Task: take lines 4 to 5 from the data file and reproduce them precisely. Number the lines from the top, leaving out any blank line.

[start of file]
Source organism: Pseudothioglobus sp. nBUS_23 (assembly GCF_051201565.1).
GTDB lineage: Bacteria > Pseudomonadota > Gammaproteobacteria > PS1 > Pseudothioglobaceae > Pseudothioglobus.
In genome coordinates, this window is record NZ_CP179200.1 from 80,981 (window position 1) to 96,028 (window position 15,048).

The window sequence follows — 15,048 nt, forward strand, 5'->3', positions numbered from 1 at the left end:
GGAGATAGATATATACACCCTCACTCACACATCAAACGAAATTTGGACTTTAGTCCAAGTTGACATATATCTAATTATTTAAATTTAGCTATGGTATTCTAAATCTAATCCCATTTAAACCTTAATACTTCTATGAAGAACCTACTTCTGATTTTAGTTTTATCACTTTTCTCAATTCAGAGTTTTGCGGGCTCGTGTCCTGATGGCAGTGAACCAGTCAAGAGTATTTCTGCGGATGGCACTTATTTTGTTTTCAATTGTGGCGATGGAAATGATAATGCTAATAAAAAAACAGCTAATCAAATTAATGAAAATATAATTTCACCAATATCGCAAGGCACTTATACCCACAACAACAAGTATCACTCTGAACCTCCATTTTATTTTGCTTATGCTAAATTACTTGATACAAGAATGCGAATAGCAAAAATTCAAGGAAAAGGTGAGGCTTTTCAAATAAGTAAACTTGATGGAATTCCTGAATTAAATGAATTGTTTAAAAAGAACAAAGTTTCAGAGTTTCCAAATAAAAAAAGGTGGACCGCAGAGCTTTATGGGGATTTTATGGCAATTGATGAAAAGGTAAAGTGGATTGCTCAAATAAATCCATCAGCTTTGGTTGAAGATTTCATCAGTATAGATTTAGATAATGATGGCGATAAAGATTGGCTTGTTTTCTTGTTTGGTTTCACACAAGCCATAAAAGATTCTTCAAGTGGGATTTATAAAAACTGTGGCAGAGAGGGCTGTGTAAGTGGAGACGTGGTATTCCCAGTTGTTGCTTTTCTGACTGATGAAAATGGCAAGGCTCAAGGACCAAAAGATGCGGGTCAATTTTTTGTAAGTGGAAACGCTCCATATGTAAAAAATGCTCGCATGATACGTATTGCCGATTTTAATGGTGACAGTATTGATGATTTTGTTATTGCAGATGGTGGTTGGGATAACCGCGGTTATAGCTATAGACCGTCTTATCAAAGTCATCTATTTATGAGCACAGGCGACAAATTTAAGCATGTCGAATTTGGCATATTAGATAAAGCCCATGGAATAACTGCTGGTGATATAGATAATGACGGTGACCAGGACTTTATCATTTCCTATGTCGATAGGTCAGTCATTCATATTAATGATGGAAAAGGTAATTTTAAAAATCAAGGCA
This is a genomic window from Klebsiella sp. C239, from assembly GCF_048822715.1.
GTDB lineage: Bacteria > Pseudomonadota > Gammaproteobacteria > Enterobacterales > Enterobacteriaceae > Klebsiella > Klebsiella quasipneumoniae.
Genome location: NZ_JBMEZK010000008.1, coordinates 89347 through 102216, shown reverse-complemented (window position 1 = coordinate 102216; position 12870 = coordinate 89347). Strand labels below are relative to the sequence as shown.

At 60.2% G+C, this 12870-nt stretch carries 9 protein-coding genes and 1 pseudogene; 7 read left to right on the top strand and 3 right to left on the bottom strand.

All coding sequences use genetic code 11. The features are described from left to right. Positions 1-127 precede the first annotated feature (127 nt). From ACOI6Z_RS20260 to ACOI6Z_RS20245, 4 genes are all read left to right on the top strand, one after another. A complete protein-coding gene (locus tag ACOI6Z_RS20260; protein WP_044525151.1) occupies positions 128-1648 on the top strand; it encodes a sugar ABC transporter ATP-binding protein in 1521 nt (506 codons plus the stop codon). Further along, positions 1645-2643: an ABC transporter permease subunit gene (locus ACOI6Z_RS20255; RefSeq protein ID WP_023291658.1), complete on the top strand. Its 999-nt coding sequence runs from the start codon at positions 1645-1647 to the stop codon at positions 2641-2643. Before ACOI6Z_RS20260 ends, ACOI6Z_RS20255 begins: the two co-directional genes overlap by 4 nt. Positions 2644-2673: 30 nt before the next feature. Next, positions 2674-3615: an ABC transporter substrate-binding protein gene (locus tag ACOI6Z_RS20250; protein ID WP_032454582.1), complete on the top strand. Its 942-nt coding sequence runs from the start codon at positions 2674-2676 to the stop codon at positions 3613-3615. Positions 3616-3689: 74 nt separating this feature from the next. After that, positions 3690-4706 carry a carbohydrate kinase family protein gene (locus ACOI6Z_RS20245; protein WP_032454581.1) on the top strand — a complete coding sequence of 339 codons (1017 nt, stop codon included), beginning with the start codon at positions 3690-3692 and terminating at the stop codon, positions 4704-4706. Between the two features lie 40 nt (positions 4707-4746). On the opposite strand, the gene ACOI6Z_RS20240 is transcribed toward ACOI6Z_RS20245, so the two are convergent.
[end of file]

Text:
The window sequence follows — 15,048 nt, forward strand, 5'->3', positions numbered from 1 at the left end:
GGAGATAGATATATACACCCTCACTCACACATCAAACGAAATTTGGACTTTAGTCCAAGTTGACATATATCTAATTATTTAAATTTAGCTATGGTATTCTAAATCTAATCCCATTTAAACCTTAATACTTCTATGAAGAACCTACTTCTGATTTTAGTTTTATCACTTTTCTCAATTCAGAGTTTTGCGGGCTCGTGTCCTGATGGCAGTGAACCAGTCAAGAGTATTTCTGCGGATGGCACTTATTTTGTTTTCAATTGTGGCGATGGAAATGATAATGCTAATAAAAAAACAGCTAATCAAATTAATGAAAATATAATTTCACCAATATCGCAAGGCACTTATACCCACAACAACAAGTATCACTCTGAACCTCCATTTTATTTTGCTTATGCTAAATTACTTGATACAAGAATGCGAATAGCAAAAATTCAAGGAAAAGGTGAGGCTTTTCAAATAAGTAAACTTGATGGAATTCCTGAATTAAATGAATTGTTTAAAAAGAACAAAGTTTCAGAGTTTCCAAATAAAAAAAGGTGGACCGCAGAGCTTTATGGGGATTTTATGGCAATTGATGAAAAGGTAAAGTGGATTGCTCAAATAAATCCATCAGCTTTGGTTGAAGATTTCATCAGTATAGATTTAGATAATGATGGCGATAAAGATTGGCTTGTTTTCTTGTTTGGTTTCACACAAGCCATAAAAGATTCTTCAAGTGGGATTTATAAAAACTGTGGCAGAGAGGGCTGTGTAAGTGGAGACGTGGTATTCCCAGTTGTTGCTTTTCTGACTGATGAAAATGGCAAGGCTCAAGGACCAAAAGATGCGGGTCAATTTTTTGTAAGTGGAAACGCTCCATATGTAAAAAATGCTCGCATGATACGTATTGCCGATTTTAATGGTGACAGTATTGATGATTTTGTTATTGCAGATGGTGGTTGGGATAACCGCGGTTATAGCTATAGACCGTCTTATCAAAGTCATCTATTTATGAGCACAGGCGACAAATTTAAGCATGTCGAATTTGGCATATTAGATAAAGCCCATGGAATAACTGCTGGTGATATAGATAATGACGGTGACCAGGACTTTATCATTTCCTATGTCGATAGGTCAGTCATTCATATTAATGATGGAAAAGGTAATTTTAAAAATCAAGGCA